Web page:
Feller, Robinson make history with Hall of Fame elections

Part of the INSIDE PITCH series
Written by: Craig Muder

In the 27 years following the first Hall of Fame election in 1936, no first-year candidate had earned a place in Cooperstown.

On Jan. 23, 1962, Bob Feller and Jackie Robinson – two men accustomed to blazing new trails – once again broke new ground, earning Hall of Fame induction in their first try on the Baseball Writers’ Association of America ballot.

Feller and Robinson each retired following the 1956 season, and each rose to the status of cultural icon during their career in the big leagues. Feller broke into the majors in 1936 as a fireballing 17 year old – and became so popular that his high school graduation was broadcast on national radio.

By the end of the 1941 season, Feller had amassed 104 wins and three 20-victory campaigns. But the day after the attack on Pearl Harbor brought the United States into World War II, Feller enlisted in the Navy – spending three-and-a-half years serving his country in active duty.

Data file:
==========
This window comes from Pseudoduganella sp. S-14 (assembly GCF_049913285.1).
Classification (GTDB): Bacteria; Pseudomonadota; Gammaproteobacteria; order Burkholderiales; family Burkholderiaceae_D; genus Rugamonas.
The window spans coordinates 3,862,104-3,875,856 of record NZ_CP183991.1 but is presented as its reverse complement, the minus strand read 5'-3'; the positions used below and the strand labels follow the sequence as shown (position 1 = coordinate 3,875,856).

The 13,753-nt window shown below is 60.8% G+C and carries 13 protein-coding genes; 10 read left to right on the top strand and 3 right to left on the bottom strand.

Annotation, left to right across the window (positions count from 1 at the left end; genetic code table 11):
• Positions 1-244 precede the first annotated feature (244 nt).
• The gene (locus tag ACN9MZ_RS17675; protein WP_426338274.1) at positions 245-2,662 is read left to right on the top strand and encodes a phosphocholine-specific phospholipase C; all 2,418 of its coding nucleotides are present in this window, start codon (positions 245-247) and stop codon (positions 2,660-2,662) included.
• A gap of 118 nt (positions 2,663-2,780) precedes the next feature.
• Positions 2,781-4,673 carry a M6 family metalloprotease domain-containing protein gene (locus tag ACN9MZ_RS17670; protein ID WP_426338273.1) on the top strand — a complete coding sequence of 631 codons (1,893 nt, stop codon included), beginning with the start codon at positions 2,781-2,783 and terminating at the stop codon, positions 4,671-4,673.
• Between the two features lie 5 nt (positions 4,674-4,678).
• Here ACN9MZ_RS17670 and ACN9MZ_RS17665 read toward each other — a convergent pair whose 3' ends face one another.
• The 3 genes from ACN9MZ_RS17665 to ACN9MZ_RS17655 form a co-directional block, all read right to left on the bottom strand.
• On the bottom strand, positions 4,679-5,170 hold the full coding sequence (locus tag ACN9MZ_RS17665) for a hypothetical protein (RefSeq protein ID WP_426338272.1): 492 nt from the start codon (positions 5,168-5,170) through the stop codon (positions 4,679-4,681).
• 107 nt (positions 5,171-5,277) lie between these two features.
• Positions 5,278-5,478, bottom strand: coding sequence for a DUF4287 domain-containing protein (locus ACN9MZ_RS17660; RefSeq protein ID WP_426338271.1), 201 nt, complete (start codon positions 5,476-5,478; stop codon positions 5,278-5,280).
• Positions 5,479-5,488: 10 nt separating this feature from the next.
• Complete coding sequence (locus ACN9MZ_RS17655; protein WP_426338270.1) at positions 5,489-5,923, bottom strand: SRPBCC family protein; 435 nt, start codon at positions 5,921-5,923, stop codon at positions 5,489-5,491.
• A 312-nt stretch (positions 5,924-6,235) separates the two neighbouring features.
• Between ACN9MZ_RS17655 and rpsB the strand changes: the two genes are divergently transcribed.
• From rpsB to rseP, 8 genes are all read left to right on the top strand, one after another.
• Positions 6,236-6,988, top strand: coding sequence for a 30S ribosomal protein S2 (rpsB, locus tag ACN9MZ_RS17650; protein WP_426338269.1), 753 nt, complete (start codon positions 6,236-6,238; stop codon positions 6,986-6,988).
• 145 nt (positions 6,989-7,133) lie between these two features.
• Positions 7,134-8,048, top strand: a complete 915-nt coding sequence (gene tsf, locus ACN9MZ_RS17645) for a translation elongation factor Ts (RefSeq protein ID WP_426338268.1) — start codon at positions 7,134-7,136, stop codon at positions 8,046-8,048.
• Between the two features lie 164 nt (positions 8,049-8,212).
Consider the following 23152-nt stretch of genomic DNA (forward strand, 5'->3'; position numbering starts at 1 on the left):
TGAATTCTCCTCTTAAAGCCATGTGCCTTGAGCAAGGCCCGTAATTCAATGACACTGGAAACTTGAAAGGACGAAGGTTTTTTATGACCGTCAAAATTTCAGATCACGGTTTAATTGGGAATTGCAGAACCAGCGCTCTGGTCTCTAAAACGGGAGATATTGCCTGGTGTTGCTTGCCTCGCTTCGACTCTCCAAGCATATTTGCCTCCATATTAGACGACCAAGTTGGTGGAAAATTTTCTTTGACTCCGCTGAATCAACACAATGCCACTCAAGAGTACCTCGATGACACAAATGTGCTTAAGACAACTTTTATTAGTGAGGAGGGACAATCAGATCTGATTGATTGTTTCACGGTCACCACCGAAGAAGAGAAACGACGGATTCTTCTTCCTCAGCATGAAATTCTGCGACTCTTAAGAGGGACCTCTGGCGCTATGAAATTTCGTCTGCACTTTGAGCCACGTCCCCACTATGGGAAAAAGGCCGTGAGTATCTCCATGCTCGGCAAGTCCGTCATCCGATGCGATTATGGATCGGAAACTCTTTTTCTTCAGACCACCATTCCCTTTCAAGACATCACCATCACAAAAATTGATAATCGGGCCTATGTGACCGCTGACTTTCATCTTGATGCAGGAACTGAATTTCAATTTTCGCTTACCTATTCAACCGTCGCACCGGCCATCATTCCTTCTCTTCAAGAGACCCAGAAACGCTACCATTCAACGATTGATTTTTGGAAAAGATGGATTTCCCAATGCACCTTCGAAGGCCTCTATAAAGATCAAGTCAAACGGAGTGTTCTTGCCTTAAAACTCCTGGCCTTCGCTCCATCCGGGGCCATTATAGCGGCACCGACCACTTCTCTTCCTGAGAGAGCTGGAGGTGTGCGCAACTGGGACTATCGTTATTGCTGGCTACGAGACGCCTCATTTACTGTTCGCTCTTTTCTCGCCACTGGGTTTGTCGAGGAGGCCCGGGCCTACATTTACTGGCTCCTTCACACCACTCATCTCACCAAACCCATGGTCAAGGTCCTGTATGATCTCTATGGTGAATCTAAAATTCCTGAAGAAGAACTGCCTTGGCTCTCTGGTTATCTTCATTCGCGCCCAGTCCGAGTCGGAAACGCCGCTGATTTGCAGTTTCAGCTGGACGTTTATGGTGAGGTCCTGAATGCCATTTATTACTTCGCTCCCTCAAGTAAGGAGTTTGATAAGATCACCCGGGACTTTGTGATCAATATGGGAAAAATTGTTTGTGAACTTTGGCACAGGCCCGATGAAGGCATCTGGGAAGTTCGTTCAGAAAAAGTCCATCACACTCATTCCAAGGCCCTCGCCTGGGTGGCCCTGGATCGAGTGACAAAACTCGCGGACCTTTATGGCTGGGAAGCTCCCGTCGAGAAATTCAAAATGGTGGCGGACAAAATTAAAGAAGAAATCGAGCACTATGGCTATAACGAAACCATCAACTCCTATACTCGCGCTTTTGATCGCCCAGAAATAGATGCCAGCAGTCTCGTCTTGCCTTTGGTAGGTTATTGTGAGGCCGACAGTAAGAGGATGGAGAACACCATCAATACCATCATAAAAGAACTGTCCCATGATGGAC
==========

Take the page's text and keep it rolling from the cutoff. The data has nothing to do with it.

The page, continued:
When he retired, Feller had totaled 266 wins and 2,581 strikeouts. He was named on 93.8 percent of the Hall of Fame ballots in 1962, the fourth-highest percentage ever at the time.

“It wasn’t until you hit against him,” said Hall of Fame pitcher Ted Lyons. “that you knew how fast he really was… Until you saw with your own eyes that ball jumping at you.”

Robinson became the first African American to appear in a modern big league game when he broke the color barrier on April 15, 1947 for the Brooklyn Dodgers. As a rookie during Feller’s ninth big league season, Robinson hit .297 with 125 runs scored and a National League-best 29 stolen bases, winning the first ever BBWAA Rookie of the Year Award.

In 10 big league seasons, Robinson hit .311, winning the NL Most Valuable Player Award in 1949. He led the Dodgers to six NL pennants and the 1955 World Series championship.

In the 1962 BBWAA election, Robinson was named on 77.5 percent of all ballots cast.

“Robinson could hit and bunt and steal and run. He had intimidating skills, and he burned with a dark fire,” wrote author Roger Kahn, who covered the Dodgers as a newspaper beat reporter in the early 1950s. “He wanted passionately to win… He bore the burden of a pioneer and the weight made him more strong.

“If one can be certain of anything in baseball, it is that we shall not look upon his like again.”

Craig Muder is the director of communications for the National Baseball Hall of Fame and Museum

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Part of the INSIDE PITCH series